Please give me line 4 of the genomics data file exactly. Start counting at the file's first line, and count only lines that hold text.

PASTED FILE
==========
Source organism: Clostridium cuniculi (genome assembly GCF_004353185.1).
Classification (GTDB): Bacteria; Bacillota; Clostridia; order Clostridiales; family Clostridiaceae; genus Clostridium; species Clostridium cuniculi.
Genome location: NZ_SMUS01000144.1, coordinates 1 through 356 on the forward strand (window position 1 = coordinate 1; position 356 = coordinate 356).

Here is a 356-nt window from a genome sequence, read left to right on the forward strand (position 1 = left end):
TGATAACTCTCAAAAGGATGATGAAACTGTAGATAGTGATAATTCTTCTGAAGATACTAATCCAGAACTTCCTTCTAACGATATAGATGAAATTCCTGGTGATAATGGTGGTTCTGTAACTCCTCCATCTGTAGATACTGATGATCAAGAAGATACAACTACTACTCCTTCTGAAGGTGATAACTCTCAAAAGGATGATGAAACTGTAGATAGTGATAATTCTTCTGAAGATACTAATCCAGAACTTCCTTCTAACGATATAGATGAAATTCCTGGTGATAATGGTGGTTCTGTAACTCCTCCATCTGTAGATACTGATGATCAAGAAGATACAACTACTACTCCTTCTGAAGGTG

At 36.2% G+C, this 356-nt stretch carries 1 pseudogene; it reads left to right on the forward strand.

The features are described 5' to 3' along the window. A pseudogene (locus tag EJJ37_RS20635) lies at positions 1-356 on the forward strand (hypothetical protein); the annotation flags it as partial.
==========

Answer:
Here is a 356-nt window from a genome sequence, read left to right on the forward strand (position 1 = left end):